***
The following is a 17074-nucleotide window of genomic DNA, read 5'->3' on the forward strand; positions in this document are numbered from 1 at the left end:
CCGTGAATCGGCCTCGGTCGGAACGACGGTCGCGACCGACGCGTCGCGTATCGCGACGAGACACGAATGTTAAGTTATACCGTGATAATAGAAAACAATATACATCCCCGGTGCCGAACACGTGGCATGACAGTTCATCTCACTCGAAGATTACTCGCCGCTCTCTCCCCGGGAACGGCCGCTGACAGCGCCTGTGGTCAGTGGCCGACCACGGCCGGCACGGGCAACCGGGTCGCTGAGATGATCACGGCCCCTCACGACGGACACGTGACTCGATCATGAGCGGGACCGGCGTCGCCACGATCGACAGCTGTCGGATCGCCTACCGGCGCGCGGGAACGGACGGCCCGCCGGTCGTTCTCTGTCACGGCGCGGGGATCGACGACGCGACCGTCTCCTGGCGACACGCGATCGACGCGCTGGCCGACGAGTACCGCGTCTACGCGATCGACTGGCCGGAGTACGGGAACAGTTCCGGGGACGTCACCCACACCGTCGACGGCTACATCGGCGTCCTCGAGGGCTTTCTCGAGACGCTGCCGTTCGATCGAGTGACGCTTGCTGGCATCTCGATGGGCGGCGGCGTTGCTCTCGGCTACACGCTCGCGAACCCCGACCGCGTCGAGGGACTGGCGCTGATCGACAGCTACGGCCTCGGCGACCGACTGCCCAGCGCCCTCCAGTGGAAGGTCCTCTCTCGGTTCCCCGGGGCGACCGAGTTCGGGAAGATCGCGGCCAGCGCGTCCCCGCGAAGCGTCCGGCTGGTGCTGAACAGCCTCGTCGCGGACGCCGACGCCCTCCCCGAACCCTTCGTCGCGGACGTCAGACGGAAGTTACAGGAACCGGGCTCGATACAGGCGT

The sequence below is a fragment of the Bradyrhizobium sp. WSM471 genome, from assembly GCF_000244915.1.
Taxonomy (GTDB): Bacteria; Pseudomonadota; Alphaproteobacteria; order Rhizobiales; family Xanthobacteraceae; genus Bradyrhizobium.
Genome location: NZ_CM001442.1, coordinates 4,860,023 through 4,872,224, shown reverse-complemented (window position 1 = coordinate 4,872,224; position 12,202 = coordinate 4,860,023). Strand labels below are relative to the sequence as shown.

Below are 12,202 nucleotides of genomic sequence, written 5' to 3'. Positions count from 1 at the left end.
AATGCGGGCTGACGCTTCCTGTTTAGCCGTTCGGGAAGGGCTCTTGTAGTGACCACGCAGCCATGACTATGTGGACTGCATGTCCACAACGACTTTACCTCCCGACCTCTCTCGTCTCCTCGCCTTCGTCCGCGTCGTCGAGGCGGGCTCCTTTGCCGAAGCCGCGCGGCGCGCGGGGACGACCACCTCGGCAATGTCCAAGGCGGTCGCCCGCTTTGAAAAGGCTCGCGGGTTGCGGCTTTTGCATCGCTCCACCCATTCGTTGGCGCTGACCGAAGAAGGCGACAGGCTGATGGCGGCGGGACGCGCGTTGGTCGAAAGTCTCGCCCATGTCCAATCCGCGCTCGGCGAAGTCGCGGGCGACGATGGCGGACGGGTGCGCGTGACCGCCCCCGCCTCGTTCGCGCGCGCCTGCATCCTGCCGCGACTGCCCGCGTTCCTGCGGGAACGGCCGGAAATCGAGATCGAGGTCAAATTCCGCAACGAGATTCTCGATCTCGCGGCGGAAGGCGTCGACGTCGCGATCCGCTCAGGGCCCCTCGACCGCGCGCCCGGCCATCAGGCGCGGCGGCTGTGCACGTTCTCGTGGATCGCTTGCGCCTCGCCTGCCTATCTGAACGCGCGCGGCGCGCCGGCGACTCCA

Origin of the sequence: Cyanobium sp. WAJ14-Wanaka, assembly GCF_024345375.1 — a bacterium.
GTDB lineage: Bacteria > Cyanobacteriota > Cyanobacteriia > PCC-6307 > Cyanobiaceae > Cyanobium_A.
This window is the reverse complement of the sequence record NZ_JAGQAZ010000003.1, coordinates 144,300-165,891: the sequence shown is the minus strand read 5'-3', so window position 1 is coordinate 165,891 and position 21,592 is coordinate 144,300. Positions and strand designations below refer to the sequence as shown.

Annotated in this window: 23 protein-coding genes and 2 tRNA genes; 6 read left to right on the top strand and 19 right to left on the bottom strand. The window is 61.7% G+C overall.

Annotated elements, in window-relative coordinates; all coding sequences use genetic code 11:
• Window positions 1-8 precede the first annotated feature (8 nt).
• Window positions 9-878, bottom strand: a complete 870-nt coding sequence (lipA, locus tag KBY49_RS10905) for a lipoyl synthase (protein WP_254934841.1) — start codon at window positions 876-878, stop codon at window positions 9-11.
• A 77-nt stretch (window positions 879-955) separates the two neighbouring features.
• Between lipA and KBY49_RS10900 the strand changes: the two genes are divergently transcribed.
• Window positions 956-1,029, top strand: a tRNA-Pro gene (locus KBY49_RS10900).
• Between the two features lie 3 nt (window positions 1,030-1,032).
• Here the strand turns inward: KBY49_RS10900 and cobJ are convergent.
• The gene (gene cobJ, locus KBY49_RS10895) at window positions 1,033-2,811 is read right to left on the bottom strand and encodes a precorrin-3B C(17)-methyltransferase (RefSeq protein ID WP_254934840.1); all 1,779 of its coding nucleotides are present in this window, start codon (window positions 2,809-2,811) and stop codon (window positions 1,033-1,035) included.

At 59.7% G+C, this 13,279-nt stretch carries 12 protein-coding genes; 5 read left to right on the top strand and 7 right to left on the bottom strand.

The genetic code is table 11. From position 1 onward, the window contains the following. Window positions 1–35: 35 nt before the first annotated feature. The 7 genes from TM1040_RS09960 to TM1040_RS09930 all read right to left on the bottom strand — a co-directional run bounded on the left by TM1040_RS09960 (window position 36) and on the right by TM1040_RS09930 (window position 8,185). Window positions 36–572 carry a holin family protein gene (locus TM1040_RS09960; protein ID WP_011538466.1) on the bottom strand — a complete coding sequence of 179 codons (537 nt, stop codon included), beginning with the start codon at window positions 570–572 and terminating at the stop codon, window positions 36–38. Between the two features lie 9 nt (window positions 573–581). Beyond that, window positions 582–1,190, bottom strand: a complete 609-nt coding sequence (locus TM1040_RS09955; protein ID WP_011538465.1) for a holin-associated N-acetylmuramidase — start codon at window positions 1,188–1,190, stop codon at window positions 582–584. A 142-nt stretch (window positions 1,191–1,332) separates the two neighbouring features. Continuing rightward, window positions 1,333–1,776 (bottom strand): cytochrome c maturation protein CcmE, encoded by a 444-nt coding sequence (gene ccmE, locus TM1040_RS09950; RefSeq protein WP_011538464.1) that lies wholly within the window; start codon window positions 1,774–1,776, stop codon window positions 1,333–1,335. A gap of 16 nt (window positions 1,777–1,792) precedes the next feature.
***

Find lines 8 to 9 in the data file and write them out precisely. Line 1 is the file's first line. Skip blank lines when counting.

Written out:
Origin of the sequence: Cyanobium sp. WAJ14-Wanaka, assembly GCF_024345375.1 — a bacterium.
GTDB lineage: Bacteria > Cyanobacteriota > Cyanobacteriia > PCC-6307 > Cyanobiaceae > Cyanobium_A.